How do we measure these things? We can do performance evaluations, measure the success of the businesses, and exit interviews.

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Team Eleven - Secondary School Administrator

 

Context
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Now that we have examined future trends and thought about different scenarios might play out in 2015, the next part of this activity is focused on identifying the attributes and characteristics of a person who is career ready in 2015.

Objective
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Please answer the questions below from the unique perspective of a Secondary School Administrator.

>> Brainstorm a list of specific and important skills, qualities, or characteristics that a Secondary School Administrator would say defines a person who is “career ready”.  These are areas in which each person should be proficient.  Each area can be named, described, and measured, and would enable you to know that a person is career ready.

>> Choose the three specific and important skills, qualities, or characteristics – that a Secondary School Administrator in year 2015 would say are the most important – and describe them in as much detail as possible. 

Make sure to indicate how one would know  that an individual was indeed career ready.

Report Out - Donna Vrbka, K.C. Belitz, Kathy Shirley, Larry Johnson, Ron Hanson, Scott Swisher, Sue Heine

We were high school administrators.

Our top three were Maturity, Content Standards, and did they demonstrate Initiative.

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Team Twelve - Postsecondary School Administrator

 

Context
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Now that we have examined future trends and thought about different scenarios might play out in 2015, the next part of this activity is focused on identifying the attributes and characteristics of a person who is career ready in 2015.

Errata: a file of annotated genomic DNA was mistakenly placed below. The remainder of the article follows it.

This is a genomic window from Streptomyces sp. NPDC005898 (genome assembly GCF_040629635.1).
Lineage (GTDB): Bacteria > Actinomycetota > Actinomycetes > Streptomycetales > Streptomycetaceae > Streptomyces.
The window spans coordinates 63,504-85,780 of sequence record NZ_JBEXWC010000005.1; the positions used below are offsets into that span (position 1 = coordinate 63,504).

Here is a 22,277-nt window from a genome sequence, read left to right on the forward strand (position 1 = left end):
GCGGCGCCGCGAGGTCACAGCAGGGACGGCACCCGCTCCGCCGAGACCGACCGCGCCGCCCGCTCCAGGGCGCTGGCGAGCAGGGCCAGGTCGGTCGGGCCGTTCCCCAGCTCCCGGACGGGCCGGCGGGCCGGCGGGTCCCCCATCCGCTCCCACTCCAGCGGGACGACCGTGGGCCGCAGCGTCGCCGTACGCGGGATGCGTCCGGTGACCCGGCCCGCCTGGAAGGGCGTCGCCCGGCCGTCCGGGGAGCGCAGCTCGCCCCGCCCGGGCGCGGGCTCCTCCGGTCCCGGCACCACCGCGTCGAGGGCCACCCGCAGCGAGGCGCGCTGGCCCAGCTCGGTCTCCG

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Please answer the questions below from the unique perspective of a Postsecondary School Administrator.

>> Brainstorm a list of specific and important skills, qualities, or characteristics that a Postsecondary School Administrator would say defines a person who is “career ready”.  These are areas in which each person should be proficient.  Each area can be named, described, and measured, and would enable you to know that a person is career ready.

>> Choose the three specific and important skills, qualities, or characteristics – that a Postsecondary School Administrator in year 2015 would say are the most important – and describe them in as much detail as possible. 

Make sure to indicate how one would know  that an individual was indeed career ready.

Report Out - Carolee Ritter, DeLayne Havlovic, Donelle Johnson, Karen O'Conner, Kate Bolz, Pat Narouth, Rebecca Valdez

Our perspective was a post-secondary administrator.

Our top three were Inter- and Intra-Personal Skills (self-reflection is important), Academic, Technical and Thinking Skills (it's important to know how to learn), and Global and Social Awareness (includes cultural competency and social consciousness).

We would use assessments, portfolios and evaluations to measure all of these.

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Conversation

Before we move into our next round of work, let's discuss what themes and patterns you heard in each of these reports.

Communication is important. Problem-solving and critical thinking were strong themes. Intra- and Inter-personal relations were important. Personal Ethics was a strong theme. Global and Social Awareness. Assessment through performance and portfolios.

Most reports included a core set of content knowledge and skills. Intrinsic motivation to learn - there were lots of variations on this theme. Some of these important concepts are very difficult to measure.

We have 532 communities in this state. Over 400 of them have less than 3000 people in them. 52% of the businesses will turn over within a 10-year period. The skills we're training into the workforce must be adaptable enough to match this turnover. We must also train people to think about themselves in much more entrepreneurial ways.

One researcher has postulated that healthy rural communities are essential to the health of a nation. They are transforming rural schools into economic engines to keeping the rural communities vital.

What other patterns did you see?

There is a need to collaborate between education and business on the evaluations and assessments.